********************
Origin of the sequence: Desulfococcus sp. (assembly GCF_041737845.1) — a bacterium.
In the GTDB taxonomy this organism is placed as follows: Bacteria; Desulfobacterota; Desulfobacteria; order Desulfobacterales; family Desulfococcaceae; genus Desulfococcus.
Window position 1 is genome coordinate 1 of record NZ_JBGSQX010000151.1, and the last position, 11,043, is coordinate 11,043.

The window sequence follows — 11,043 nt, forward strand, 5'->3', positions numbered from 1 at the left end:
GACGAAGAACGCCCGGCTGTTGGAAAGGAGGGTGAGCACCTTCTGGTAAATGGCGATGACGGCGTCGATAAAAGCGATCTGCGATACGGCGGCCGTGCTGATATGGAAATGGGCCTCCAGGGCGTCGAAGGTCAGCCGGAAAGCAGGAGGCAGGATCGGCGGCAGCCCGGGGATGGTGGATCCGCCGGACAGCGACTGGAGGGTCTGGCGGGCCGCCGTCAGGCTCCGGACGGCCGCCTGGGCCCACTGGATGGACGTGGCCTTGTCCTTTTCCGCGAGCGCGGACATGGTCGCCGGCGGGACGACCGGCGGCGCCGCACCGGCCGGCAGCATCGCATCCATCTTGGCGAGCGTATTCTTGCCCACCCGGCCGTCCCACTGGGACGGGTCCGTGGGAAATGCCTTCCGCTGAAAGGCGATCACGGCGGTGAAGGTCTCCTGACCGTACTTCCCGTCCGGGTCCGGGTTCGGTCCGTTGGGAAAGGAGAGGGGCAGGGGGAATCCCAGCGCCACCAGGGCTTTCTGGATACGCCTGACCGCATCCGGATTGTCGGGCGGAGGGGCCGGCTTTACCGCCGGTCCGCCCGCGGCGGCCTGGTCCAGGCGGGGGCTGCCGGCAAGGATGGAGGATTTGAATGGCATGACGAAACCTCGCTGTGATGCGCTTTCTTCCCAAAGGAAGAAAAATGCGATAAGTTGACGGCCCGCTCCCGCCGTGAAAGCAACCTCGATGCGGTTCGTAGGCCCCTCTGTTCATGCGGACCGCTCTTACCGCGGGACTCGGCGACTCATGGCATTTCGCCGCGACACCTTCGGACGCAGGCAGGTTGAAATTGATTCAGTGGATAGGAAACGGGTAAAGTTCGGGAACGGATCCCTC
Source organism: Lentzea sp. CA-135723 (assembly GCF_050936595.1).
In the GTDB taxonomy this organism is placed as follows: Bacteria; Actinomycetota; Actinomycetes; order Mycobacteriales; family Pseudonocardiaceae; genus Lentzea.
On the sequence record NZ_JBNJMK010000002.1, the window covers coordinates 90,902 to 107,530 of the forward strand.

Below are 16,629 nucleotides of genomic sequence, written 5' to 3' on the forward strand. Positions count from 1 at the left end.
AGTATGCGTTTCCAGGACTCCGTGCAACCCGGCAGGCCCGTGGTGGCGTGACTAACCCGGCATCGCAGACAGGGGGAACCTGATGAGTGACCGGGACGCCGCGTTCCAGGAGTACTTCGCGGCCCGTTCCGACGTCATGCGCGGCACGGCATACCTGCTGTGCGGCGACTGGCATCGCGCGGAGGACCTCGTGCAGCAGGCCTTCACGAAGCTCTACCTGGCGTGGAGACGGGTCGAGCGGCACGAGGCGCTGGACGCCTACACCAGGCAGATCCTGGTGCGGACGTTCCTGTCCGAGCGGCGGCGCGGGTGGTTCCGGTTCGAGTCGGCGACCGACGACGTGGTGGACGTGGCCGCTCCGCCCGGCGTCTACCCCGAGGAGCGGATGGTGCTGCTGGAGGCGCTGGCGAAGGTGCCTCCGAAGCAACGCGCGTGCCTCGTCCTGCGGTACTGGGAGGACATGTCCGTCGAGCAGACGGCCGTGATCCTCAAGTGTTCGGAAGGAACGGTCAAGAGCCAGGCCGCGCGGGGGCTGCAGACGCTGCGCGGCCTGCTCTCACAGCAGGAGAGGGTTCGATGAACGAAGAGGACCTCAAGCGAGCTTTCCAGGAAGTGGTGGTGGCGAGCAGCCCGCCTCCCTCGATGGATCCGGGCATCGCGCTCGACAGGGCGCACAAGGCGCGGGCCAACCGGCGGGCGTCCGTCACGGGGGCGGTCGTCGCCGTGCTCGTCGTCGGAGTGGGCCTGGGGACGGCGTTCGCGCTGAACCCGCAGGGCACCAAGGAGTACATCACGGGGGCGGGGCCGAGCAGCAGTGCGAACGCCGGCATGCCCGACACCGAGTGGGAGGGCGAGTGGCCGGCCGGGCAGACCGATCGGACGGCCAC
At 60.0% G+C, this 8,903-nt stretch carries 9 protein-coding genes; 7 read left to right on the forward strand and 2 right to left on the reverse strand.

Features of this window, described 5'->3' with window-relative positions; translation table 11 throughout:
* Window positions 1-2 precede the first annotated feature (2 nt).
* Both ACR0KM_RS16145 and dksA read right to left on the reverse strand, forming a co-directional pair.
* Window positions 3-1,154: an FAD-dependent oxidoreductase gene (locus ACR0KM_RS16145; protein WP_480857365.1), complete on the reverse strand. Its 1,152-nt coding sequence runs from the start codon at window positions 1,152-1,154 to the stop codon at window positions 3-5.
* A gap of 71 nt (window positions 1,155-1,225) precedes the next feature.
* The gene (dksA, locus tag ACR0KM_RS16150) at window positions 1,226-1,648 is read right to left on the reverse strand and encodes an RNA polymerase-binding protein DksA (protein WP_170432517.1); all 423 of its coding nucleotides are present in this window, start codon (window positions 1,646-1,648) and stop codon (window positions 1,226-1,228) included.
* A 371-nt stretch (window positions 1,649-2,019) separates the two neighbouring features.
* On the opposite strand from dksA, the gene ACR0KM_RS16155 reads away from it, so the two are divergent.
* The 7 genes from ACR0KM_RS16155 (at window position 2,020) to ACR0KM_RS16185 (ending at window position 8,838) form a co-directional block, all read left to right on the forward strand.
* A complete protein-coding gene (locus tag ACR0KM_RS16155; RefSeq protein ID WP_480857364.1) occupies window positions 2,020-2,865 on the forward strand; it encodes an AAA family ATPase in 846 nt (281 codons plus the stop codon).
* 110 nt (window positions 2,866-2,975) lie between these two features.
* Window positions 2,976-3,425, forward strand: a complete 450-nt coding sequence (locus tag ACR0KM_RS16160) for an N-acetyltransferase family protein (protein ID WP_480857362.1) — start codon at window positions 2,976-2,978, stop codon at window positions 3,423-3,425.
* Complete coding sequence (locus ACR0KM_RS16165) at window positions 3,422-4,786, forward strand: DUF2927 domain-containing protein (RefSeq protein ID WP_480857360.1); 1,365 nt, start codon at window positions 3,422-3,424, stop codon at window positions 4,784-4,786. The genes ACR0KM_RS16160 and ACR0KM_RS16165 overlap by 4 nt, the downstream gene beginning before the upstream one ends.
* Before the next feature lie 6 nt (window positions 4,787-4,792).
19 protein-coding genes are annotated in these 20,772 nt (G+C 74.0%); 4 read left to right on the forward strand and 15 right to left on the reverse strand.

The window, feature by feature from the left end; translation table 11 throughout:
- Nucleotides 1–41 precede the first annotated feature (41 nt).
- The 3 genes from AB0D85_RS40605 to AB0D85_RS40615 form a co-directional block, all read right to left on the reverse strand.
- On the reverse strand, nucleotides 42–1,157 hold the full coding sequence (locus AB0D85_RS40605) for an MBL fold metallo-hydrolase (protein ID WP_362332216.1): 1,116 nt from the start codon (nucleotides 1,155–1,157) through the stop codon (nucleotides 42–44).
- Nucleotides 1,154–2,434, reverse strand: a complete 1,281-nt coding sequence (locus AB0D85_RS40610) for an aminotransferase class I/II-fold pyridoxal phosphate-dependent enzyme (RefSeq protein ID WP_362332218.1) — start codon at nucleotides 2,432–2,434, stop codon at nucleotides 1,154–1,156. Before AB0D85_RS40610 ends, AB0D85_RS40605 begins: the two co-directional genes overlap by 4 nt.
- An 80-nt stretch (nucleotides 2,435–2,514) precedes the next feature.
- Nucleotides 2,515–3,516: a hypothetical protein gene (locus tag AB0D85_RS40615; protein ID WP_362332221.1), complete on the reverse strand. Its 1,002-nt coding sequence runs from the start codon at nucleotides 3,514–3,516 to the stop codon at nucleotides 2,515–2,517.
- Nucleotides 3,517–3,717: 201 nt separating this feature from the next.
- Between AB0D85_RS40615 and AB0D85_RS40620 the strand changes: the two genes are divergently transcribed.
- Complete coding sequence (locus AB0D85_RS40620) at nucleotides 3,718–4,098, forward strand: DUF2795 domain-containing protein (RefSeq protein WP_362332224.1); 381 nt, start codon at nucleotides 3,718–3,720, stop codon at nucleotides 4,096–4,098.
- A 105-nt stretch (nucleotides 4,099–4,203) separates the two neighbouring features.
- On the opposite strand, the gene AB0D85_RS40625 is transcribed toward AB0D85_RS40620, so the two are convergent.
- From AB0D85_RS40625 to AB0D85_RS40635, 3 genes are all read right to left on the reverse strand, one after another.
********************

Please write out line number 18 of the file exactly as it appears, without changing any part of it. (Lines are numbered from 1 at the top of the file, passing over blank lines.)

* A 371-nt stretch (window positions 1,649-2,019) separates the two neighbouring features.